After a few cold drinks and a talk with Brended, I ventured out again, looking for the warblers he could hear whispering next door. After a while Brenden joined me; on my own I was not having much success. Brenden and I had a fleeting but clear view of an Icterine warbler with his crest erect before connecting with my only lifer of the trip: an Olive-tree warbler. This is a large, drab, grey and white warbler with a colourful bill; upper mandible horn-coloured, ranging through to the lower mandible flesh-coloured with a yellow base. The legs and feet are blue-grey. It is an extremely busy bird; in spite of the heat it was rapidly moving from one tree to the next. I managed a poor record… let’s call it “evidence”…

Image

Having to shoot through the foliage obscured the legs and bottom of the bird… its bum is in focus and the head outside the focus plane… :cry: I’ve had worse…

Other birds found were yellow-throated petronia, spotted flycatcher and a black stork soaring overhead.
698 Latest lifers: Sooty falcon, American golden plover, Temminck's stint, Red-necked phalarope, Cape long-billed lark, Agulhas long-billed lark, Karoo eremomella

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Re: Balule (birding) Bash, 2013

Unread post by Brenden » Sun Dec 08, 2013 12:09 pm

Johan van Rensburg wrote: Brenden named this one as well, but again my memory fails me… Does “boleria” make any sense?


Just catching up on the TR after a busy period Johan. Very close, the genus you are looking for is in fact Barleria and this particular species is called transvaalensis.

The common name is Limpopo Barleria.

I'm sure that your future installments will cause a splash!
"Keep the Wind in your face, the Sun on your back and the Wilderness deep in your heart".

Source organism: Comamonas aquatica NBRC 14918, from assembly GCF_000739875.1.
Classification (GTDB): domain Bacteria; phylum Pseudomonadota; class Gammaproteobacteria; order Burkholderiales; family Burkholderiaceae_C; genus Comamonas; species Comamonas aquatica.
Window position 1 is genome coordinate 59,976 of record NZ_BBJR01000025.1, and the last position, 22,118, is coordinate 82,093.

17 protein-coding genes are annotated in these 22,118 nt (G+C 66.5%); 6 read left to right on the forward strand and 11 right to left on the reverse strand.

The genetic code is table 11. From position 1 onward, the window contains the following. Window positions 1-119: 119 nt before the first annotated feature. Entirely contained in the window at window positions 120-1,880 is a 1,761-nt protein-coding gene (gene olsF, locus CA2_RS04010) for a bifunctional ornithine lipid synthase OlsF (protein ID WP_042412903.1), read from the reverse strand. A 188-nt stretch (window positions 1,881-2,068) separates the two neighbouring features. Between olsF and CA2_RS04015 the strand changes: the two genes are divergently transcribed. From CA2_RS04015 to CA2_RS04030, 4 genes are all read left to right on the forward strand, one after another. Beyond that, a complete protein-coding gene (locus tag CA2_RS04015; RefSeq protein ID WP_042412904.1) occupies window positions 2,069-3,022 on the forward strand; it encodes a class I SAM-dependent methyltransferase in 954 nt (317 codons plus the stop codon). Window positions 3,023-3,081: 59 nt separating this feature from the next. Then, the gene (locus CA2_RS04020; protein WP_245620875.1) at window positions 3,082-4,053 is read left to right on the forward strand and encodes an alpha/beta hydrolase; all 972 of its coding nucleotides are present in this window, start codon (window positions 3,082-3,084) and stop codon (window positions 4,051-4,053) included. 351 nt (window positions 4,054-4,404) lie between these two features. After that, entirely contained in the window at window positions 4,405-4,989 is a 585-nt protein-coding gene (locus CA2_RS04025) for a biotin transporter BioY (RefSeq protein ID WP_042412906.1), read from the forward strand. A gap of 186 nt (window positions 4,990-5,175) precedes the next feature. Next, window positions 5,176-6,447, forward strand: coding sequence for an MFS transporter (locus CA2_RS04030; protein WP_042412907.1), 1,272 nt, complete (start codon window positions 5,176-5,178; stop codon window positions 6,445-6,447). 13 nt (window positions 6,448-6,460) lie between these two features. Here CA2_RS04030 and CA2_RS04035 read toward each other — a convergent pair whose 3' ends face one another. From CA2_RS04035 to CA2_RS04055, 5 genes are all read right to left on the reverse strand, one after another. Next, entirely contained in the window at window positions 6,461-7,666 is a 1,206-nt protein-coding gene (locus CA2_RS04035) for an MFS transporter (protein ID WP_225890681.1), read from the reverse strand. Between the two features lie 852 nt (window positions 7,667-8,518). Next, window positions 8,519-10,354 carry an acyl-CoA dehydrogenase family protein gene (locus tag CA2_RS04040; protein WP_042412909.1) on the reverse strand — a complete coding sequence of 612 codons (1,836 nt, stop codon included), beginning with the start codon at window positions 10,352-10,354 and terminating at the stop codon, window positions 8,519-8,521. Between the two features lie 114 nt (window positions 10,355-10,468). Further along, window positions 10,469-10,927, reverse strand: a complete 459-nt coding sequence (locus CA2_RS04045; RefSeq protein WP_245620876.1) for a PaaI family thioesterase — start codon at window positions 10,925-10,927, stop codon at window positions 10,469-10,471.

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Re: Balule (birding) Bash, 2013

Unread post by Johan van Rensburg » Mon Dec 09, 2013 5:36 am

Brenden wrote:
Johan van Rensburg wrote: Brenden named this one as well, but again my memory fails me… Does “boleria” make any sense?


Just catching up on the TR after a busy period Johan. Very close, the genus you are looking for is in fact Barleria and this particular species is called transvaalensis.

The common name is Limpopo Barleria.

I'm sure that your future installments will cause a splash!


‘tis time to order that Wild Flower resource! Thanks for the helping hand, Brenden. Nature is a haunted house. Writing the story you end up with a house that tries to be haunted. :lol:

Lets hope the “splash” does not turn out a drip…

barryels wrote: Awesome that you were able to record another lifer :clap: .

Thanks, Barry.
barryels wrote: Hopefully the pic of the Olive-tree warbler will not be used in future Bird ID challenges because I can guarantee you that we will be looking for a bird with a yellow-green belly :hmz: .

Nah... I realise it would be unfair to peeps that didn't read the trip report... or maybe it could be a lever to get more 'mites to read this thread! :twisted:

@ Pumbaa and hilda, :yaya:

With Cecilia’s pillow safely stored away and ice creams trying to last in the heat, we were back on the road to a rendezvous with Plan Z. Outside Olifants Camp we found a Martial Eagle and the first and only European roller of the trip.

Image

These rollers are usually plentiful in KNP, but this turned out the only one I saw for the whole duration of my stay, including another trip a week later to the south…

We turned right onto the Letaba Olifants Road and immediately left onto a Jeep track. We soon pulled over onto the bank of the Olifants River and watched as Brenden scouted the open area and walked right up to the edge of the river and declared it safe.

Plan Z: a swim in the Olifants!

Image

Not all of our group were this brave... so it was just the Ooms in the Olifants! :lol:

Our planned walk to the Olifants River gorge fell through because of the poaching of the three rhinos and the resultant SADF / SAP and SANParks activities in that area to try and apprehend the criminals. This was the consolation: we went for a welcome dip in the Olifants River upstream of Balule and Olifants Camps. It must have been 40 °C in the shade!

We made such a boisterous entrance; any hidden croc would’ve vacated the pool if it had been in there in the first place!

Visiting the Olifants River gorge remains on my Bucket List.

T bird kept up the birding vigil, every now and then spotting something for the Bash list and alerting us to the sighting. The view up- and downstream from our pool was limited only by distance and we added Goliath heron and white-crowned lapwing in our swimming pool and an African harrier-hawk flying by.

If being still is wasting time, I would willingly waste my time in this place...
698 Latest lifers: Sooty falcon, American golden plover, Temminck's stint, Red-necked phalarope, Cape long-billed lark, Agulhas long-billed lark, Karoo eremomella